Wisconsin Gov. Scott Walker’s appearance at Iowa’s first major cattle call for Republican presidential candidates has attracted a lot of buzz.

Walker has never been a great orator, but he was able to win multiple standing ovations from the conservative crowd. It’s enough to make some Republicans wonder: does Walker make as much sense in practice as he does on paper?

Consider that Walker took on public-sector unions in labor-friendly Wisconsin and won. Ohio Gov. John Kasich picked much the same fight and lost. Counting the recall election, Walker has thrice taken the best shot national Democratic and liberal organizations can deliver and won each time in what can fairly be described as a blue state.

Most of the other conservatives running for president are senators (or in one case a neurosurgeon). Most of the other current and former governors running have some major liability among conservatives (including Indiana Gov. Mike Pence) or divide Republicans in their home state (particularly Louisiana Gov. Bobby Jindal). Not Walker.

Walker is acceptable to nearly every major conservative faction in a way most of the other options are not. But can he straddle two conservative camps that are often diametrically opposed? The groups in question would be the libertarian-tinged liberty movement and the hawkish national-security conservatives.

When New Jersey Gov. Chris Christie picked his first fight with Kentucky Sen. Rand Paul, saying that the rise of libertarians within the party was dangerous, Walker initially sided with Christie. But later, he sought a middle ground.

“I don’t know that you could put me in either camp, precisely,” Walker told the Washington Post in reference to Christie and Paul. He also said there was value in a dialogue among Republicans about civil liberties.

Walker doesn’t seem to have well-defined foreign-policy views, but he’s probably said the least that will automatically repel realists, libertarians, and others on the right looking for a more cautious and restrained approach to military force abroad. That includes Kasich, who like the Republican Party itself was less interventionist in the 1990s and then more hawkish after 9/11 under George W. Bush, and Mitt Romney, who has vacillated between cartoonish saber-rattling and occasional acknowledgements that a repeat of the Iraq War would be a bad idea.

The path of least resistance within the GOP is to combine hawkish rhetoric with vague commitments, occasionally tossing less hawkish conservatives concessions on national-building, congressional war powers, and American troops fighting under foreign command. Anything more (or less) gets you into trouble with hawkish commentators, as Mitch Daniels discovered when he deviated even slightly from this script. Foreign-policy perspectives that were not long ago perfectly mainstream within the Republican Party (think Colin Powell, James Baker, even Robert Zoellick) are now described in overheated terms once reserved for Ramsey Clark.

If Rand Paul is going to have the libertarian vote sewn up anyway, along with all the Republican foreign-policy advisers who sound appreciably different from John Bolton, why risk this kind of blowback?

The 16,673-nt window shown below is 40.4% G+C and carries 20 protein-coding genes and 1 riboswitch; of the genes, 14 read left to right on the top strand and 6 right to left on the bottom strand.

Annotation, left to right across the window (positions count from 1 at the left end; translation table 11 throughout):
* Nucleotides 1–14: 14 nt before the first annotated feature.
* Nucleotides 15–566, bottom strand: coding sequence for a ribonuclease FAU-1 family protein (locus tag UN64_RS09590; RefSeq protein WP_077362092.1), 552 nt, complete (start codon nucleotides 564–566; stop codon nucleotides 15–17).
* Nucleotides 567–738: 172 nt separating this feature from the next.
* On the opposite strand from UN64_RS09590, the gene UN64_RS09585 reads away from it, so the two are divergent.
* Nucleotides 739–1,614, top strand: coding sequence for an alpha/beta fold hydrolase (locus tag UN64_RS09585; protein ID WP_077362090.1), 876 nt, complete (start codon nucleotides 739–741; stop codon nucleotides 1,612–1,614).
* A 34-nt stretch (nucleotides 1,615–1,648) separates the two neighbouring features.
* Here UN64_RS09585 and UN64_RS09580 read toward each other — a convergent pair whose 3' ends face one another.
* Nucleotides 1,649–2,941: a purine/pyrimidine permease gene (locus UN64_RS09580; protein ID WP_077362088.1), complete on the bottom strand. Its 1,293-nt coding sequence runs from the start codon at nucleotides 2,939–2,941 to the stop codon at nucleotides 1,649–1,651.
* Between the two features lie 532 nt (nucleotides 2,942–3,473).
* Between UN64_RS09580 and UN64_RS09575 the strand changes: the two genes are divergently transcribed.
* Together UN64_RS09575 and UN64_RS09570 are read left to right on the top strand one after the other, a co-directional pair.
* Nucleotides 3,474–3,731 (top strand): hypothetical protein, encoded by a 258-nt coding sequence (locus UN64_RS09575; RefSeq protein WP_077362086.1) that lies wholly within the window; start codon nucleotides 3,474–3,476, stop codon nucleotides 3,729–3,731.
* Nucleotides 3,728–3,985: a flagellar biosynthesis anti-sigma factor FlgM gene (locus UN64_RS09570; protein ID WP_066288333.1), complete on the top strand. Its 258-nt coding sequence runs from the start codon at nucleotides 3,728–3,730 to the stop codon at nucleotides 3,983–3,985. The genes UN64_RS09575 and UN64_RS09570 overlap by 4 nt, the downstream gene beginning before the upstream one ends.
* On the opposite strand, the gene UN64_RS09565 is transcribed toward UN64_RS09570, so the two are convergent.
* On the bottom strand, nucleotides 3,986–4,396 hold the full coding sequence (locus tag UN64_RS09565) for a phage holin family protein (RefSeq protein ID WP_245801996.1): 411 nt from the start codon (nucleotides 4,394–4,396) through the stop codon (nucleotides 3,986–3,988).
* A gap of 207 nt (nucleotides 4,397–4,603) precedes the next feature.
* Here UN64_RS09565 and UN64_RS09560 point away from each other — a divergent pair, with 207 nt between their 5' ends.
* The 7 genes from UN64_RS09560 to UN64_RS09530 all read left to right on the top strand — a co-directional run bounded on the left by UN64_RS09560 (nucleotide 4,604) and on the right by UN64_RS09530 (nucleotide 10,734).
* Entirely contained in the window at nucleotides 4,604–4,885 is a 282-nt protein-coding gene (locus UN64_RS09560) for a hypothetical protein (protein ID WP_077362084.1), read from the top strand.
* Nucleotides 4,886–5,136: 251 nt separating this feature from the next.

There are a few reasons. One, unlike his father, Paul is unlikely to continue past the early states without a realistic path to the nomination. He doesn’t have the inclination for a quixotic bid, nor do Kentucky’s laws keeping him from running for two offices simultaneously (he’s up for reelection in 2016, too) and his own desire to remain influential past the primaries. That means he will either be running so well that he commands a larger slice of Republican voters than his father or that he will be out of the race and his votes will be gettable.

Gary Johnson won more than 1 million votes as the Libertarian Party nominee in 2012. At least some of those votes could have been won by a less hawkish Republican, and they could come in handy in a close race. If Paul exits the race early or comes up short before the Republican National Convention, it’s possible that an even larger number of voters will flock to the Libertarian Party or stay home in November—unless the GOP gives them someone to vote for.

Finally, Hillary Clinton is the likely Democratic nominee. After making some noises that suggested she learned at least a little bit from her Iraq vote, she is sounding hawkish again. It might not be bad for a Republican nominee to be able to campaign against her Bush-lite foreign-policy tendencies.

Even if Walker did decide he wanted to be able to unite the party on foreign policy and civil liberties, three big obstacles remain. The first is that less interventionist conservatives feel burned by Bush’s “humble foreign policy” talk in 2000 and would likely want assurances of the kind that would get Walker in trouble with his party’s hawks, which is probably a no-go. The second is that candidates polling where Walker is, even a year out, usually lose the Republican nomination. It’s not entirely clear he’s even a likelier nominee than Paul. The third is that the only non-telegenic men who have won the presidency in the television era first served as vice president under popular presidents. (Your mileage on Jimmy Carter may vary.)

Hawk or dove, it will take more than one speech to a partisan Iowa audience to prove Walker can fill the charisma gap.

W. James Antle III is managing editor of the Daily Caller and author of Devouring Freedom: Can Big Government Ever Be Stopped?